Param Bedi, Matt Gardzina, and Emily Sherwood (Bucknell University) have written a post about the central role student engagement plays in digital scholarship at Bucknell University. Robustly defining digital scholarship “as any scholarly activity that makes extensive use of one or more of the new possibilities for teaching, learning and research opened up by the unique affordances of digital media,” the authors describe how their merged Library and Information Technology division plays an integral role in cultivating digital scholarship on campus with a Digital Scholarship Center, campus partnerships, and infrastructure. A liberal arts college, Bucknell held its first annual Digital Scholarship Conference to highlight student engagement with faculty research, a facet of digital humanities scholarship and practice not as often highlighted in the DH community:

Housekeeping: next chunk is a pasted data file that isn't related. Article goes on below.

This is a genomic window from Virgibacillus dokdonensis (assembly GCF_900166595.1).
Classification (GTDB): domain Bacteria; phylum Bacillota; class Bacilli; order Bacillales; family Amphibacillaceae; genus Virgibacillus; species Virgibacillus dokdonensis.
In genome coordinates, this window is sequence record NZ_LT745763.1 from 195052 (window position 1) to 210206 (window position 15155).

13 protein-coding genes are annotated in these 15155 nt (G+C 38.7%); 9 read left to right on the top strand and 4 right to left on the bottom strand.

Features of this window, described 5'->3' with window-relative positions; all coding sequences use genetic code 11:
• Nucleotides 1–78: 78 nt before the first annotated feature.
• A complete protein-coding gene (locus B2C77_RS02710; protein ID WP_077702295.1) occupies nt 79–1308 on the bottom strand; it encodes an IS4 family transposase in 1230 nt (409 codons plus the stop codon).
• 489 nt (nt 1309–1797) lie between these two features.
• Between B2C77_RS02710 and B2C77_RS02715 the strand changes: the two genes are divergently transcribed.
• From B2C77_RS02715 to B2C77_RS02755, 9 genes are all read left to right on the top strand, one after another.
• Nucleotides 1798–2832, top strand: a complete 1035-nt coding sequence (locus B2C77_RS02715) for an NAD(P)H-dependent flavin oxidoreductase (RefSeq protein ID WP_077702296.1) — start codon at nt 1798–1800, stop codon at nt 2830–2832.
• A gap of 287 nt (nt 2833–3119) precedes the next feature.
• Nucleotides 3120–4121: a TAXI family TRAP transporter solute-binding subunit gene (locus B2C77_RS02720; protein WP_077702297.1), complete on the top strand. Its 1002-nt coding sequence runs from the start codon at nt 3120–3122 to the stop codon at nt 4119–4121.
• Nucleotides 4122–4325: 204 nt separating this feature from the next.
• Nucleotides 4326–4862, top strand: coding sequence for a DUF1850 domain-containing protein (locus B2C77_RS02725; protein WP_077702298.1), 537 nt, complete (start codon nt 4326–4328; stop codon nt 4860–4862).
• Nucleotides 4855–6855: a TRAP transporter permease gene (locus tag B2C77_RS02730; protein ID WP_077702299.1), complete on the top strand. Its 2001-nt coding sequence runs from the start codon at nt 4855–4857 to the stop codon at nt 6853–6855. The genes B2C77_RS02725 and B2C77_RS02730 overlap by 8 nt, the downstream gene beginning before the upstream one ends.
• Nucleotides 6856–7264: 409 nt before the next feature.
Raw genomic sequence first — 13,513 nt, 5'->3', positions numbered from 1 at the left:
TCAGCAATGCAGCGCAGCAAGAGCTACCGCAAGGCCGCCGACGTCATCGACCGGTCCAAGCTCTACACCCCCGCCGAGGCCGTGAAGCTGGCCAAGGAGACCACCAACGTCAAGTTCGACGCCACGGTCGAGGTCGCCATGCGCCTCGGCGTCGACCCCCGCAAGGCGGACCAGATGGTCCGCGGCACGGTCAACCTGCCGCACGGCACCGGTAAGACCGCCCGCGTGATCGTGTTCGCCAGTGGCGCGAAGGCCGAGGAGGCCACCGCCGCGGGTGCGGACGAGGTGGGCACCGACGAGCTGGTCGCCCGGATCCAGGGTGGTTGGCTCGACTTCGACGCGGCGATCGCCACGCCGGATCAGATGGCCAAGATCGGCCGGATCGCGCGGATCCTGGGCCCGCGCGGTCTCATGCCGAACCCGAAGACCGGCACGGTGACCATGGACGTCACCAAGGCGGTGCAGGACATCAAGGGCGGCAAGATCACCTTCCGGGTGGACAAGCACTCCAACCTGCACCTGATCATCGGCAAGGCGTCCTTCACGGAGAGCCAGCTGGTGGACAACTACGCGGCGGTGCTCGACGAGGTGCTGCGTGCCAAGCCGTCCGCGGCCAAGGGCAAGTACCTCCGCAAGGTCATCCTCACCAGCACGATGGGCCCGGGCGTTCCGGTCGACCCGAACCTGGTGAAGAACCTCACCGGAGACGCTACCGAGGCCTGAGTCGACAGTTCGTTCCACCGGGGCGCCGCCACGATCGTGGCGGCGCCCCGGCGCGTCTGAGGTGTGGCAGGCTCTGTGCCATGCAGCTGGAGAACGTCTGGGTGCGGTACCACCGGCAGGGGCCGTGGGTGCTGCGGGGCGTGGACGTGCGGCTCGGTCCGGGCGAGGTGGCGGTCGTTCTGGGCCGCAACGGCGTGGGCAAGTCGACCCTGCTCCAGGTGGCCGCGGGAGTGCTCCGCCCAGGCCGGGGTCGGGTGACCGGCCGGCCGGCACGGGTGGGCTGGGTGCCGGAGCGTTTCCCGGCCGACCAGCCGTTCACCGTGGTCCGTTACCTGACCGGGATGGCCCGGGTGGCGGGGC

While other conferences emphasize large digital humanities projects, specific tools, or may touch on pedagogy, our focus remains student-centered. Repeatedly, back channel Twitter discussions praised the student presenters from various institutions. The broad range of skills students acquired, the professionalism with which they spoke about their subjects, and their enthusiasm for their research affirmed our beliefs that students are highly capable of and will greatly benefit from this type of work.
This post was produced through a cooperation between Arno Bosse, Nickoal Eichmann, Jan Lampaert, Sveta Stoytcheva, Amy Wickner, and Jaqueline Woolcott (Editors-at-large for the week), Caro Pinto (Editor for the week), Sarah Potvin (Site Editor), and Zach Coble and Roxanne Shirazi (dh+lib Review Editors).